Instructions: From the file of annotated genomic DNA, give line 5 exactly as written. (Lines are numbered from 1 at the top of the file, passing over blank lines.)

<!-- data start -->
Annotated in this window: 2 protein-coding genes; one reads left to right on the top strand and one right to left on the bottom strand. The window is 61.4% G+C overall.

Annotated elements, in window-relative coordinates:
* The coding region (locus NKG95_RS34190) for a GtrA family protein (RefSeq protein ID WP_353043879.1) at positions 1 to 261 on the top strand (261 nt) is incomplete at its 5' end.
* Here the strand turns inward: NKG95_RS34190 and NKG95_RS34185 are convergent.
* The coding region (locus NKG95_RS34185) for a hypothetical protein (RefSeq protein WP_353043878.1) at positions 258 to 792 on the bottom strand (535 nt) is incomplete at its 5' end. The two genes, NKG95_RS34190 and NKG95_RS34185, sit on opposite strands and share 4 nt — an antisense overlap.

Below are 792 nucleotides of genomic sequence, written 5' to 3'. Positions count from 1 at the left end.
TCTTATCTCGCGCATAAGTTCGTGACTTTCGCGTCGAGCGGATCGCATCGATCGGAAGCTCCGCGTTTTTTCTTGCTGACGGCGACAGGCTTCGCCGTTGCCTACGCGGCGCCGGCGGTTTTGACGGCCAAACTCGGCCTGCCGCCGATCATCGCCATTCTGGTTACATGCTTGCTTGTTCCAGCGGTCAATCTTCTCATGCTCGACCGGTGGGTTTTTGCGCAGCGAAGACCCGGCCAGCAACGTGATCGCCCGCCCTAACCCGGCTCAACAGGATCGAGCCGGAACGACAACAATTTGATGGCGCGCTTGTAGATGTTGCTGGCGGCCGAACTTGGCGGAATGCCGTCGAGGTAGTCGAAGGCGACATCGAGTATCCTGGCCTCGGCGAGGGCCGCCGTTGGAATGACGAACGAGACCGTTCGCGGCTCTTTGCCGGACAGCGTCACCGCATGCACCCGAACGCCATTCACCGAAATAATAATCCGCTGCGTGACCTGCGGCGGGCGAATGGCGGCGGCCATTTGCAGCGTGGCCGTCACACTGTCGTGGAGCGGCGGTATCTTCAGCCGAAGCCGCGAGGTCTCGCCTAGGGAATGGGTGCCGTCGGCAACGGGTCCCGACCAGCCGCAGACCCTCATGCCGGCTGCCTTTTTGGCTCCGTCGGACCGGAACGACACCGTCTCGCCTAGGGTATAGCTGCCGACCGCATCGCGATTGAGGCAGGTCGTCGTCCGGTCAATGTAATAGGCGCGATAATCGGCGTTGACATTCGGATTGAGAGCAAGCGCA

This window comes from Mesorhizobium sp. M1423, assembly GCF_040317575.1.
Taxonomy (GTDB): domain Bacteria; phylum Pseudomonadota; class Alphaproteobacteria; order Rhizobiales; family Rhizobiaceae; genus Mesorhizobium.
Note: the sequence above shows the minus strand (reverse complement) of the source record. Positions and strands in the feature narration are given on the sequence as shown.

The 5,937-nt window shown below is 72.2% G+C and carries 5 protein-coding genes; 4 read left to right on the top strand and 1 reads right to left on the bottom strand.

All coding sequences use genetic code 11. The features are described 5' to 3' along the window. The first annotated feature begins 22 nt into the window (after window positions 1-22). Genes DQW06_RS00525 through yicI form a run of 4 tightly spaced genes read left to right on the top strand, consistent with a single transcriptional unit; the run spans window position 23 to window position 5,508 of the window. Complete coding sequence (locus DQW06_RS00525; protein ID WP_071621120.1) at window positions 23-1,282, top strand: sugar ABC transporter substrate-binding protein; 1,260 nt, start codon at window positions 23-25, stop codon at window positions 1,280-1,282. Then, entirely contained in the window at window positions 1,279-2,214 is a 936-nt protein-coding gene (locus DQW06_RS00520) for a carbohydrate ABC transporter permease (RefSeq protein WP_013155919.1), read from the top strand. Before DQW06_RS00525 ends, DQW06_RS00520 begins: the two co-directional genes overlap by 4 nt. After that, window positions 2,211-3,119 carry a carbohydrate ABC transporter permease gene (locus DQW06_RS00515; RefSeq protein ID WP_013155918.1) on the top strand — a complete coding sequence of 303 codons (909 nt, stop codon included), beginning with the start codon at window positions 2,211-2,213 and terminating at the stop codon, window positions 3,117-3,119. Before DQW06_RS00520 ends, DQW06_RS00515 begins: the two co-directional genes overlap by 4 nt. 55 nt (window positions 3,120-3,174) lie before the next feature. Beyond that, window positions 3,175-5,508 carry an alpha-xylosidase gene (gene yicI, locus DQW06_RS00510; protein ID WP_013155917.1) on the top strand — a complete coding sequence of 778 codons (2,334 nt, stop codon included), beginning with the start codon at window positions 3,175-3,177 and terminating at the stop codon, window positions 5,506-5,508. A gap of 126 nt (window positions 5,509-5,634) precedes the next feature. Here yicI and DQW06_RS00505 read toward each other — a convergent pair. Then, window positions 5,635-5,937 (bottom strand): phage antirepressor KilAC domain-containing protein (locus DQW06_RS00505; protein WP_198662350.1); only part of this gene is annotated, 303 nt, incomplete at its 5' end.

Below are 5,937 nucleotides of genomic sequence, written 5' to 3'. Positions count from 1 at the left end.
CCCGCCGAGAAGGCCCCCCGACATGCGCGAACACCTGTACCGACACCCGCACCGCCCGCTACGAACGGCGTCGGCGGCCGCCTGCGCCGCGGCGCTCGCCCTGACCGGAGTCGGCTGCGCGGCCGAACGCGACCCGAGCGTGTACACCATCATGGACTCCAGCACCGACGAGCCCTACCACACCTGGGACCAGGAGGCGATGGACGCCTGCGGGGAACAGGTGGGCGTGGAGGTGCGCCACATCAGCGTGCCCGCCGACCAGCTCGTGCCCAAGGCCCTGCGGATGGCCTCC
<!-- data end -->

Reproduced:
* The coding region (locus NKG95_RS34185) for a hypothetical protein (RefSeq protein WP_353043878.1) at positions 258 to 792 on the bottom strand (535 nt) is incomplete at its 5' end. The two genes, NKG95_RS34190 and NKG95_RS34185, sit on opposite strands and share 4 nt — an antisense overlap.